Better science increasingly reveals salmonella

Consumers may be worried that no food is safe to eat now that pepper and pistachios are being investigated for salmonella poisonings.

They're right to wonder.

The nuts and spices voluntarily recalled this week join a growing list of foods associated with salmonella outbreaks in the past two years -- tainted peanuts, jalapeño peppers, dry dog food, cantaloupes, puffed wheat cereal and a puffed rice and corn snack mix.

And on Wednesday, mayonnaise sold in Ohio, northern Kentucky and southeast Indiana was voluntarily recalled by the Kroger supermarket chain.

But food-safety experts say the spate of recent outbreaks may be more the result of better scientific tools for finding the germs than an indication of an explosion of the bacteria in processed foods.

Salmonella can survive almost anywhere. The bacteria flourish in soil and water and can survive in a dry environment like that of the sun-baked San Joaquin Valley. They can be on almost any food, and just a few bacteria can make someone ill. Salmonella is the most common cause of foodborne illnesses nationwide.

Yet the presence of salmonella in consumer products -- such as the recently recalled spices from Union City and pistachios from a Terra Bella plant -- is rare. Overall the nation's food supply is safe, food-safety experts say.

"I would hate for consumers to approach the grocery store with trepidation," said Linda Harris, a food-safety microbiologist at the Western Institute for Food Safety and Security at UC Davis.

Most of the food bought in grocery stores has been processed in some way that reduces or eliminates salmonella, she said.

The food industry wants to avoid a food scare. California almond growers, for example, decided to require pasteurization after salmonella outbreaks in 2001 and 2004, Harris said.

And it was a routine industry test -- not a government-required test -- that detected the salmonella-tainted pistachios voluntarily recalled this week by Setton Pistachio of Terra Bella.

Testing by a manufacturer for Kraft Foods Inc. first detected the contamination almost two weeks ago, when workers at a plant in Illinois decided to check roasted nuts going into huge vats of trail mix. Private auditors hired by Kraft later found problems they think caused the contamination at the central California supplier.

Setton has now voluntarily recalled about 2 million pounds of roasted in-shell and shelled pistachios. No illnesses have been reported.

Also this week, Union International Food Company of Union City voluntarily recalled white and black pepper products, including products under the Uncle Chen name. The outbreak has sickened 42 people in four states, including 33 in California. At least one person each in Madera and Merced counties was infected.

But food preparation -- not food processing -- may account for most of the salmonella poisonings, said Mark Sotir, a staff epidemiologist at the federal Centers for Disease Control and Prevention.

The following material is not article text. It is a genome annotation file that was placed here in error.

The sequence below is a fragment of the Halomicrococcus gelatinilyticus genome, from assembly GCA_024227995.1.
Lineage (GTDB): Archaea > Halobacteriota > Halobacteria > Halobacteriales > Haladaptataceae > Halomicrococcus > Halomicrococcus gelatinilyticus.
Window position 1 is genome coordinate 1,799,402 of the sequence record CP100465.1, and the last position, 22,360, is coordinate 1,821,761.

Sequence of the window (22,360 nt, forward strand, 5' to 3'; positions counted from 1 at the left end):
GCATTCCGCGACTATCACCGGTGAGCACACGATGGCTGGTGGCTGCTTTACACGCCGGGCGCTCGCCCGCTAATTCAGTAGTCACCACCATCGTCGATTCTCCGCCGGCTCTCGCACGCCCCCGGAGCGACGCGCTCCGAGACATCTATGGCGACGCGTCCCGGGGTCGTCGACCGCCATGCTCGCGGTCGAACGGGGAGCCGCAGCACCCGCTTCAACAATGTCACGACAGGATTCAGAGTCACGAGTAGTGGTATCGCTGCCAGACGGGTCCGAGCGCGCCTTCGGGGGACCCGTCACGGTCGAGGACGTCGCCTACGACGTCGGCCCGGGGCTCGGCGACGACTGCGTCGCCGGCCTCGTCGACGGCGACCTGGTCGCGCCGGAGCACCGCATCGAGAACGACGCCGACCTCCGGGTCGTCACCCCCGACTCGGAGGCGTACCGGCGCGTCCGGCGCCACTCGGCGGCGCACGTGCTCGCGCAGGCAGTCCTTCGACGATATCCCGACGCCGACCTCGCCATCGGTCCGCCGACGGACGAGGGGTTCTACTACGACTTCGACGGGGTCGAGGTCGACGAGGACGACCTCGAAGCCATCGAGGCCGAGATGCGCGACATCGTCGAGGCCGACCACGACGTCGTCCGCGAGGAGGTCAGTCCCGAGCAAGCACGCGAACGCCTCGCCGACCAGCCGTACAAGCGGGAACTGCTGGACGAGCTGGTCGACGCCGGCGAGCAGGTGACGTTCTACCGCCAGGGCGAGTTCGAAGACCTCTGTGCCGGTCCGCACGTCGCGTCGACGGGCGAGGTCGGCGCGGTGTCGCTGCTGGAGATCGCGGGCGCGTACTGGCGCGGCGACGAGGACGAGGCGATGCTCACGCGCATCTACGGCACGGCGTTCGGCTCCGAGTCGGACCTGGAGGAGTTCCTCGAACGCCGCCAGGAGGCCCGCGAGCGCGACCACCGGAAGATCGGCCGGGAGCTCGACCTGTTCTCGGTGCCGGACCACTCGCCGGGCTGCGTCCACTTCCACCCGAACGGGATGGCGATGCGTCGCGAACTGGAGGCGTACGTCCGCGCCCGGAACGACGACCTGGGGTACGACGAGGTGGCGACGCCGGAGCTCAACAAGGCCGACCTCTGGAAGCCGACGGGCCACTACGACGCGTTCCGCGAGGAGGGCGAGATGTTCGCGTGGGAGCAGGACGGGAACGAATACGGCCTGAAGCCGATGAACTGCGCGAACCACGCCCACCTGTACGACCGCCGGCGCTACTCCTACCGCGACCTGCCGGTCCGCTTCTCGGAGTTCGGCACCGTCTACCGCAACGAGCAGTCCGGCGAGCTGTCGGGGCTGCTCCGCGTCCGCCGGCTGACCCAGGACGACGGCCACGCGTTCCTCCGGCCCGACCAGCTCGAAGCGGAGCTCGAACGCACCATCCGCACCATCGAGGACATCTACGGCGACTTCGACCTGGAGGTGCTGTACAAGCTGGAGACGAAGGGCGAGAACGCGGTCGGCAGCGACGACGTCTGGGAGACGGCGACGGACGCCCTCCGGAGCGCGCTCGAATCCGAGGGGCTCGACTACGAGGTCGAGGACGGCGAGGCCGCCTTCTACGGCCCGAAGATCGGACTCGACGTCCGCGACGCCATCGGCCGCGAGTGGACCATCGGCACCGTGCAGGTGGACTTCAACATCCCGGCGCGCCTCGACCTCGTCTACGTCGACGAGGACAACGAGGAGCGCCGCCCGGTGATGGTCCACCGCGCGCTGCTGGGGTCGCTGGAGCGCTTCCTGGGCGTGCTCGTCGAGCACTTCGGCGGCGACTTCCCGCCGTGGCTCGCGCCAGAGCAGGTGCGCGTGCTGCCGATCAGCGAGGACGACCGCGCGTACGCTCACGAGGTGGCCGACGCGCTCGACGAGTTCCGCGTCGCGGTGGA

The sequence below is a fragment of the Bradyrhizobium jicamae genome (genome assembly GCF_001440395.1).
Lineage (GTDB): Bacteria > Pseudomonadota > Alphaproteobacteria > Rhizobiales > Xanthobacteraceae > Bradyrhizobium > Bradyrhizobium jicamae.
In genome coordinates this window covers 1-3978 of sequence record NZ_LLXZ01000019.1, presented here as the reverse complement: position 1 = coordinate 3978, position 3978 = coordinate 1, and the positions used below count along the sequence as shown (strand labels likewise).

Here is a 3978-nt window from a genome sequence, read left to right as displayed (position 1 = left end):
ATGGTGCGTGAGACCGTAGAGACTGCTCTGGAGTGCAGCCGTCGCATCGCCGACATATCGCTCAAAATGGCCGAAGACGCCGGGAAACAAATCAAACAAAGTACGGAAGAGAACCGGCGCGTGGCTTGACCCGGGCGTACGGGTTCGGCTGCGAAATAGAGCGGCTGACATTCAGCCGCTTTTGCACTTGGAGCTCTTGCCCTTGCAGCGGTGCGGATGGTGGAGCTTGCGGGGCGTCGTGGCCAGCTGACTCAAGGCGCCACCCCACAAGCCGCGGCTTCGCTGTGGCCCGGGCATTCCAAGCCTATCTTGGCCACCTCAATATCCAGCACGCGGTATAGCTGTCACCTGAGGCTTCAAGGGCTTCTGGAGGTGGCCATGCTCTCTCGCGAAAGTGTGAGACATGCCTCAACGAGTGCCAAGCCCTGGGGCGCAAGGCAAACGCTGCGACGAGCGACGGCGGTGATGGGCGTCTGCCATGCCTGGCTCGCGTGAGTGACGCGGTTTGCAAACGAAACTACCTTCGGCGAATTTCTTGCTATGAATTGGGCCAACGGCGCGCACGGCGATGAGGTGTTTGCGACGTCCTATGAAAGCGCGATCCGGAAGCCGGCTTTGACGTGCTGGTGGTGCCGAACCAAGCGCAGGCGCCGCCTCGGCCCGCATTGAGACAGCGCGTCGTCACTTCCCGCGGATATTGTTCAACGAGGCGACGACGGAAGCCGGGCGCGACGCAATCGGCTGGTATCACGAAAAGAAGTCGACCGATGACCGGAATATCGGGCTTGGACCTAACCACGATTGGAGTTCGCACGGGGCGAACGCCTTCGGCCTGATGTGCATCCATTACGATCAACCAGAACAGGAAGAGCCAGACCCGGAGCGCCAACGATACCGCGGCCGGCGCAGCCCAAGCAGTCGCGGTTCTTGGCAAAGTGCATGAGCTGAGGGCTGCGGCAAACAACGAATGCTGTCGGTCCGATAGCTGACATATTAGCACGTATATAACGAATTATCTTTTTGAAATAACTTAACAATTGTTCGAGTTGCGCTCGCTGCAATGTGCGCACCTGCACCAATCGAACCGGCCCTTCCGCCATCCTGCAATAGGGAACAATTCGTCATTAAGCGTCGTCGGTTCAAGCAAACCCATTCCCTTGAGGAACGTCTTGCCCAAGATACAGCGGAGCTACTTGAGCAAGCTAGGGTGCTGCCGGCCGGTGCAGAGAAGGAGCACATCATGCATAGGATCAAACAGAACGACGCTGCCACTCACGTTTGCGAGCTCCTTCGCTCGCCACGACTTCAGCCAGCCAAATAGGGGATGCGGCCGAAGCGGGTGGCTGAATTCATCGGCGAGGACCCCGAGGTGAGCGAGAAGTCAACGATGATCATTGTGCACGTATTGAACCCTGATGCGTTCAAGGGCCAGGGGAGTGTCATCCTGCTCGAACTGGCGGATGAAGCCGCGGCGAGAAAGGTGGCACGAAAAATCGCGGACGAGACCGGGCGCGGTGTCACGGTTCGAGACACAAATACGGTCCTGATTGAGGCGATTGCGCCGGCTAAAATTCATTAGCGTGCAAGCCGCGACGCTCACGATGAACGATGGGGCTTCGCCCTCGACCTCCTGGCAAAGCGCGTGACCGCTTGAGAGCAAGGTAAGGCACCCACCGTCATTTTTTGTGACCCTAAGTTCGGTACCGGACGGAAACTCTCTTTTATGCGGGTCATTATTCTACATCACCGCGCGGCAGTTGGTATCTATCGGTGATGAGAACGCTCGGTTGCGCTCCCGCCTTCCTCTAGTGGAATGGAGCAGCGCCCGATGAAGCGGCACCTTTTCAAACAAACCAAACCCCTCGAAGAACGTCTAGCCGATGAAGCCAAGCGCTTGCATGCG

One of the big causes of salmonella poisoning is improper handling of raw poultry that allows chicken juices to contaminate vegetables or other foods, Sotir said.

Salmonella bacteria live in the intestines of people and animals, including birds. Raw meat, poultry, milk and dairy products, eggs and seafood are most likely to harbor salmonella bacteria. People become ill when they eat food contaminated by animal feces. The food looks, tastes and smells normal.

Each year, salmonella bacteria cause an estimated 1.4 million cases of foodborne illnesses in the United States -- and 500 deaths, according to the CDC. That's far more cases than those identified as part of nationwide outbreaks. Only about 32,000 illnesses are reported each year through the National Salmonella Surveillance System, a public health laboratory-based system, the CDC reports.

But salmonella outbreaks can sicken hundreds of people at a time, as they have in the past couple of years.

It has become easier for health investigators to recognize a salmonella outbreak in the past 15 years because of advances in DNA technology.

Before that, cases of salmonella poisonings that occurred in different states were hard to connect to a single strain. That made it difficult to trace illnesses back to a single food source or distributor. But molecular DNA fingerprinting now gives microbiologists the ability to do that.

"We have better methods to tease out outbreaks that previously would have gone unrecognized," Harris said.

The sophisticated typing methods also allow growers or food distributors to identify where a problem has occurred and control a salmonella outbreak more quickly, Harris said.

The federal government has invested a lot of money into outbreak surveillance, Harris said.

The CDC takes any salmonella outbreak very seriously, Sotir said. "There are people who get severe illnesses from salmonella," he said.

How ill a person becomes from a salmonella infection depends on the patient's resistance to the germs.

In most cases of salmonella, acids in the stomach kill the bacteria before they can travel into the small intestines, said Dr. Herbert Boro, an infectious disease specialist at Kaiser Permanente Medical Center in Fresno.

But sometimes a few of the germs make it into the colon, where they produce a toxin that causes diarrhea. The whole process can happen quickly -- within six to 24 hours of swallowing the germs -- or as late as three days afterwards, Boro said. Most people recuperate from the infection within a few days without treatment.

Salmonella germs, however, sometimes invade the blood stream, causing blood poisoning that can be life-threatening. The very young, the very elderly and people with weakened immune systems are most at risk, Boro said.